Stingrays breaking through

Swimming: Foothills' athletes among nation's best in pool

By: Remy Greer

  |  Posted: Wednesday, May 23, 2012 06:00 am

Foothills Stingray swimmer Carly Ede is the third fastest 14-year-old in Canada this year in the 50m backstroke.
Foothills Stingray swimmer Carly Ede is the third fastest 14-year-old in Canada this year in the 50m backstroke.
Courtesy Iris Jackson

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A Foothills Stingray is making a habit of podium finishes amongst the nation’s best 14-year-old swimmers.

Fourteen-year-old Carly Ede established a personal best time after completing a brisk swim of 31.34 to become the third fastest 14-year-old in Canada in the 50m back and finished second in the all-ages division to an 18-year-old at the Edmonton Keyano Invitational swim meet, on May 7.

Ede was one-tenths of a second off the senior national standard in the 50m back, meaning she just missed out on a spot at the senior national meet used as qualifying for Olympic trials.

“It’s kind of overwhelming because if I could have done something different in the race I could have got it,” Ede said. “I’m hoping to get my senior national time and go for senior nationals in the summer against an open age group. I’d be competing against everyone who competitively swims.”

Ede is fresh off the Best of the West training camp for the elite 13 and 14 year olds from Western Canada and run in conjunction with the Olympic and Paralympic Trials in Montreal, where she finished first in the 50m back.

“I just tried some new things that they taught me at the training camp,” said Ede, who incorporated more of a fish kick to the swim. “When you’re underwater you go on your side instead of your back.”

Teammate Jotham D’Ailly also benefited from some technical instruction to establish new bests in the 400 and 200m individual medley.

The individual medley involves all four swimming strokes — freestyle, backstroke, breaststroke and butterfly — leaving no room for an area of weakness.

“My butterfly has really improved, just getting my arms over the water and working on when I should be going fast with my stroke,” he said.

“In the 400m IM, I took off 27 seconds I missed my national time by around a second and missed a medal by .4 seconds.”

The 14-year-old Okotokian missed his national time by close to a second, but secured another personal best and provincial A time, as he did in the 400m IM.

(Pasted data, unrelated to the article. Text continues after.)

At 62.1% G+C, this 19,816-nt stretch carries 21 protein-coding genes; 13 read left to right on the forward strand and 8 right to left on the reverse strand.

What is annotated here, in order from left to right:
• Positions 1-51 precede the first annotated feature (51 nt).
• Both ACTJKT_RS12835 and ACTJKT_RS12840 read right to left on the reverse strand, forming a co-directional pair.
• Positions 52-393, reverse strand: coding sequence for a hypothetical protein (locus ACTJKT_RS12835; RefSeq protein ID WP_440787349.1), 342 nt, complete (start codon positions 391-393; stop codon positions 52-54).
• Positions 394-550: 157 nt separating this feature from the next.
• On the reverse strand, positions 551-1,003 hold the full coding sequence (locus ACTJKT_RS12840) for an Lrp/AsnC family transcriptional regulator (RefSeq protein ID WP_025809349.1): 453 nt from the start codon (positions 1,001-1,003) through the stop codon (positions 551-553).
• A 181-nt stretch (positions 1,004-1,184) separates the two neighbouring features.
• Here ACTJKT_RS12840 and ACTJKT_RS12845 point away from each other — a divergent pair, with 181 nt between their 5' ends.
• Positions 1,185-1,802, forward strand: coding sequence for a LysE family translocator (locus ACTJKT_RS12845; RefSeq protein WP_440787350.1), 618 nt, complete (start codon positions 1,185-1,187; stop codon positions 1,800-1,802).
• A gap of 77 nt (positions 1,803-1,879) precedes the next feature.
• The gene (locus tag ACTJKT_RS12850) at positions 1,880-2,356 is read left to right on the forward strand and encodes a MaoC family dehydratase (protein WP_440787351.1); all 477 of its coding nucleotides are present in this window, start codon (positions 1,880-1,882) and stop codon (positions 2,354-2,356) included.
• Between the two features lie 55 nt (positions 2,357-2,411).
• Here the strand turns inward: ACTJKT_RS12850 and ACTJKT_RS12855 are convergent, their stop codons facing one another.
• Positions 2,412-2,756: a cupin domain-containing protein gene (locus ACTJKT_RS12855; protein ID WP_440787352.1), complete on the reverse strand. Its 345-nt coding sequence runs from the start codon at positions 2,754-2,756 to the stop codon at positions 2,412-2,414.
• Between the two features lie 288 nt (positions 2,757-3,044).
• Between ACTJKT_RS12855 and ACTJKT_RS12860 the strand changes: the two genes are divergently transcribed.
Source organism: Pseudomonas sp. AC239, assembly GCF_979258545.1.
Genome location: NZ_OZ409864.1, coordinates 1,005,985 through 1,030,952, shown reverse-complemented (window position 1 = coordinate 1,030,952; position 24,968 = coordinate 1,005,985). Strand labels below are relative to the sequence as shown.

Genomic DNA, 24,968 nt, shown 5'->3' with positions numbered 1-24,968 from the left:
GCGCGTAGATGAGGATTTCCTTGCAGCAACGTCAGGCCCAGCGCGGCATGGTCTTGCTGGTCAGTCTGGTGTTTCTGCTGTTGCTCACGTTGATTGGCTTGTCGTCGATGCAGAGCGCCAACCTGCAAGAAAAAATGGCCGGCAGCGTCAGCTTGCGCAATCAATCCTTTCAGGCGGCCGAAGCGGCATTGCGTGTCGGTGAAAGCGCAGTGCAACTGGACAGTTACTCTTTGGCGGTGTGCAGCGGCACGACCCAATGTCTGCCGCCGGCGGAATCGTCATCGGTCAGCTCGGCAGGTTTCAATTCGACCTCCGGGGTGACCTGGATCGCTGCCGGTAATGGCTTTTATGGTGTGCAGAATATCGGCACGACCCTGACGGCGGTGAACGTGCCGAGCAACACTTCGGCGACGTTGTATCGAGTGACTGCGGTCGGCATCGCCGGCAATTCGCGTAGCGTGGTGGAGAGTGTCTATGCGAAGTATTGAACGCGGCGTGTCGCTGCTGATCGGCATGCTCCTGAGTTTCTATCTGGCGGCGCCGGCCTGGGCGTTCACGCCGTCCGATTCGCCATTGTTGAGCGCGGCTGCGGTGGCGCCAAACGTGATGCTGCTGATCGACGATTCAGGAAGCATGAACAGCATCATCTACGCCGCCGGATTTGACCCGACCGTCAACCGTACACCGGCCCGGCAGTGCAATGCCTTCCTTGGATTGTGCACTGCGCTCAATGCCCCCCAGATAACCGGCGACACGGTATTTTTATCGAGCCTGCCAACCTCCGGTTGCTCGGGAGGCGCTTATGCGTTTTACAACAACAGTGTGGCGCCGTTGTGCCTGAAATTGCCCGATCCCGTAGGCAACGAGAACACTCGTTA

“Right now I’m second in the province in the 400m IM,” D’Ailly said.

“It feels good to be number two in the province and at provincials I want to get second and even go for first.”

The fifth-year Stingray attributed his breakthrough swim meet to Stingrays head coach Todd Melton and the experience he gleaned at swim camp in California.

“He’s really pushing me,” D’Ailly said of Melton. “He told me after the beginning of the year at our training camp in California that he wanted to breakout and start training really hard and I did at the camp.”

Eleven-year-old Okotokian Miranda Kasko established the new national standard in 2012 in her age group for the 200m backstroke at the Edmonton meet with a lightning quick swim of 2:37. Kasko finished third in the all ages of the 200m back in Edmonton and qualified for the age group nationals swim meet.

“I was looking at the boards to see what place I got and I saw that I got third and then I turned my head over and my mom was screaming at me that I got my national time,” Kasko said of her national best. “I was really excited.”

She said she received some event specific pointers from Stingrays coach Thomas South heading into the race.

“He’s been telling me to sprint on the third 50 (metres) because that’s where everyone normally goes slow,” Kasko said.

Meanwhile back in Okotoks at the Stingrays’ annual Spring Fling meet, May 5-6 at the Okotoks Pool, three swimmers graduated from the Junior Circuit as a result of swimming to provincial A times. Stingrays’ Kenna Clifford, Jada Cotham and Lucy Urvan now move on to the provincial trials, June 15-17 in Lethbridge.

“Once they actually qualify for provincial trials then they don’t actually compete in this (Junior) league anymore,” said Stingrays coach Emma Hesterman. “They now compete in invitational and qualifying meets.”

Clifford, the daughter of Stingrays coach Cara Clifford, swam to a personal best of 6:25 in the 400m freestyle at both the Spring Fling and the Chinook Invitational meets to book her ticket to Lethbridge. The 11-year-old had been working towards the qualification for a year.

“It’s really good and I think it’s a great achievement,” said Clifford who called confidence the driving force for the personal conquest.

The 400m freestyle was fruitful to nine-year-old teammate Jada Cotham who broke the age group provincial qualifying time of 7:01 in the 10 and under division by a second. Cotham said she overcame some difficulties with vision in the race.

“My goggles fogged up and I had to watch the person in the next lane,” she said of her 400m swim. “I thought I was going to get a bad time.”

Fellow Stingray Lucy Urvan took off nine seconds from the qualifying standard in the same event, swimming to a time of 6:52 in the 400m freestyle.

“I was really proud of myself that I actually got it because I’ve been working really hard,” Urvan said. “When I was swimming the last length I just imagined the wall as being my time so I just pushed myself to get to the wall.”

The Stingrays will also be sending 15 members between the ages of 11 and 14 to the Alberta Summer Games trials, June 10 in Calgary, for the Zone 2 team at the games.

For more information on the Foothills Stingrays Swim Club go to


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